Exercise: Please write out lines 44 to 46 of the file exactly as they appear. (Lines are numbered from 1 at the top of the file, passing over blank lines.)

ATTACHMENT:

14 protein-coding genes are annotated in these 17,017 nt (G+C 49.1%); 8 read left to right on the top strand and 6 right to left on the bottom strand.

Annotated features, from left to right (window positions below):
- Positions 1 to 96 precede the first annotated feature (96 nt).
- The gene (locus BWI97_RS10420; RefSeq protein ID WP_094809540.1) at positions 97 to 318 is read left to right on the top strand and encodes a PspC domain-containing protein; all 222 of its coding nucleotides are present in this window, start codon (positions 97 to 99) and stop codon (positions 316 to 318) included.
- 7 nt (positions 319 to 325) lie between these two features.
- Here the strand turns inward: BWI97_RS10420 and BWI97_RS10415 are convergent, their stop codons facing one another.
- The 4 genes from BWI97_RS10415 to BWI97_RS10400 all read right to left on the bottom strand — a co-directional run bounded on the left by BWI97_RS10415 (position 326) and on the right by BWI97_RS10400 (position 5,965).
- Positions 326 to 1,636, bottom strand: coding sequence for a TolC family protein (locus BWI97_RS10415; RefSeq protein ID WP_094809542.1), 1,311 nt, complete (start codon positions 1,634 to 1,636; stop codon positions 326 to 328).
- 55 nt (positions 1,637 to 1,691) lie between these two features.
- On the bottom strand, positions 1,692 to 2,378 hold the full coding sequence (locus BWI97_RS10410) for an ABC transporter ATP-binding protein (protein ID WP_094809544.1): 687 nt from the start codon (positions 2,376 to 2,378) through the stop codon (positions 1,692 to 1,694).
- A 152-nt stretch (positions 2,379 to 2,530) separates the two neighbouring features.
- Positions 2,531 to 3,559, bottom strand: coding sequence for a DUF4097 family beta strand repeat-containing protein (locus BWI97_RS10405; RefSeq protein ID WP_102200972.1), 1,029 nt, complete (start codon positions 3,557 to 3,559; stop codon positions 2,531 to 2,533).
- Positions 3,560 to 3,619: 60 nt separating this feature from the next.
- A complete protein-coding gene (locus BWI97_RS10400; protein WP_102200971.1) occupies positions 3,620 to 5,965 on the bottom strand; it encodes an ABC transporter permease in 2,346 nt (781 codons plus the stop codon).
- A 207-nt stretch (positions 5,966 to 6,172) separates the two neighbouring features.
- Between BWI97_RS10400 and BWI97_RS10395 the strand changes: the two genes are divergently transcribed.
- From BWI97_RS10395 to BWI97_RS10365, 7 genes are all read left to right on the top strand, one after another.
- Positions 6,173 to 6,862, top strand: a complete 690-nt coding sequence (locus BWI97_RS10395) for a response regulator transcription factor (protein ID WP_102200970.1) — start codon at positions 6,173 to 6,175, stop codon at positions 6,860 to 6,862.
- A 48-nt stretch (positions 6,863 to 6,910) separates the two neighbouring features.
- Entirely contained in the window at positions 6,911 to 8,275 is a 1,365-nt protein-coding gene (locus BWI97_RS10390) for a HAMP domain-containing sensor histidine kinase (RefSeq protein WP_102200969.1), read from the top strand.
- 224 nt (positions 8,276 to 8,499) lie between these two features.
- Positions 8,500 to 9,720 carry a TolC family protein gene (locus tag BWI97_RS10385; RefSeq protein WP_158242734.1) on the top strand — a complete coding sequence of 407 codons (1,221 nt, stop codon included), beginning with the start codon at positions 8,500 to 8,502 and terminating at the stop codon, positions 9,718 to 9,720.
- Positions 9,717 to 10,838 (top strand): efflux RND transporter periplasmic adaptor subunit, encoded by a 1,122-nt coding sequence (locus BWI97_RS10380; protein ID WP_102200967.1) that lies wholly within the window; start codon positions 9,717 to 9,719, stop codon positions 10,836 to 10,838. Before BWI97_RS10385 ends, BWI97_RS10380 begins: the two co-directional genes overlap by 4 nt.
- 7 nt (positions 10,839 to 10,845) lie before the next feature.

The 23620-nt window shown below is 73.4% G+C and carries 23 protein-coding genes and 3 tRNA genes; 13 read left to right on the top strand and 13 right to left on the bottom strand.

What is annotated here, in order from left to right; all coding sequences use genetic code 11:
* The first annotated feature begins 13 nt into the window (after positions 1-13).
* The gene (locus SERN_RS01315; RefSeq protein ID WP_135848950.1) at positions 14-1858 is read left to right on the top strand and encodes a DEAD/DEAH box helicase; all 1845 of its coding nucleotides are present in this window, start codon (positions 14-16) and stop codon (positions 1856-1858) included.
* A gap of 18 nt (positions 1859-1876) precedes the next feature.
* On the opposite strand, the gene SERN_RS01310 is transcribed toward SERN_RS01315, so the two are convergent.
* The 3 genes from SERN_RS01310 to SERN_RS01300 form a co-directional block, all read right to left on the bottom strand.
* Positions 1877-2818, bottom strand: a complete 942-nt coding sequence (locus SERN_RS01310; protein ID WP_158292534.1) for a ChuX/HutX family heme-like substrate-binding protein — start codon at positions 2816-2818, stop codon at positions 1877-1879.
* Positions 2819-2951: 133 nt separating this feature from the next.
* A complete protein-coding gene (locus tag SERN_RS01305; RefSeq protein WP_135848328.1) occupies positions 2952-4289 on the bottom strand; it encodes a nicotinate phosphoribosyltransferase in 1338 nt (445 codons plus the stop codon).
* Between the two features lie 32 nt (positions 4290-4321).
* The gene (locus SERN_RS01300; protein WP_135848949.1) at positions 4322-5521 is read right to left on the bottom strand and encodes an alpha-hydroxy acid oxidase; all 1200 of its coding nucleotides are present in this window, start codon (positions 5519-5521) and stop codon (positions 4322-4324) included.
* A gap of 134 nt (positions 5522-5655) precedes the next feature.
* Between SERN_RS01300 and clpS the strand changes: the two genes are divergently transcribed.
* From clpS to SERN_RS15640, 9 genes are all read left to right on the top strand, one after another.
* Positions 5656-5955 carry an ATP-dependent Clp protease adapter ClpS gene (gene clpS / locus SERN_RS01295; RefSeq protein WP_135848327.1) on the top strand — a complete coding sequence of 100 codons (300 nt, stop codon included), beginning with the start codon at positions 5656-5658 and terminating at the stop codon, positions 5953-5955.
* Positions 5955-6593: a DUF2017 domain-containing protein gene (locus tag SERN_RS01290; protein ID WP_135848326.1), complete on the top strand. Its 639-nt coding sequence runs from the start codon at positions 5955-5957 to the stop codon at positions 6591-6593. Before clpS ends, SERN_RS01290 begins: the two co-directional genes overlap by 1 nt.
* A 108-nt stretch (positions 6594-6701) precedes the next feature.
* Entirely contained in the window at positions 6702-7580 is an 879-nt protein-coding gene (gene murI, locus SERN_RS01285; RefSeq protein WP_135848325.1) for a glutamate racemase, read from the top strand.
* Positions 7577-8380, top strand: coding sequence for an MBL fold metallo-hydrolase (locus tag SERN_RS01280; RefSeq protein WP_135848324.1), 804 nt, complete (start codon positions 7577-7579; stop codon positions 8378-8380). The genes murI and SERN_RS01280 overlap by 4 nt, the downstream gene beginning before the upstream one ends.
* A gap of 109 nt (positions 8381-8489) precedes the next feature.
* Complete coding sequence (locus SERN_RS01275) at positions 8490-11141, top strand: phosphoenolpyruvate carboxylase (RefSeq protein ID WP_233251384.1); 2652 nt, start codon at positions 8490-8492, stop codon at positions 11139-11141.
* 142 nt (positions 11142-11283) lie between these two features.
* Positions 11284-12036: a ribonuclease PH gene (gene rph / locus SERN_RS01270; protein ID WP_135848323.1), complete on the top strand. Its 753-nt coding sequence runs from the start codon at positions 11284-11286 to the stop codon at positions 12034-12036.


* Positions 7577-8380, top strand: coding sequence for an MBL fold metallo-hydrolase (locus tag SERN_RS01280; RefSeq protein WP_135848324.1), 804 nt, complete (start codon positions 7577-7579; stop codon positions 8378-8380). The genes murI and SERN_RS01280 overlap by 4 nt, the downstream gene beginning before the upstream one ends.
* A gap of 109 nt (positions 8381-8489) precedes the next feature.
* Complete coding sequence (locus SERN_RS01275) at positions 8490-11141, top strand: phosphoenolpyruvate carboxylase (RefSeq protein ID WP_233251384.1); 2652 nt, start codon at positions 8490-8492, stop codon at positions 11139-11141.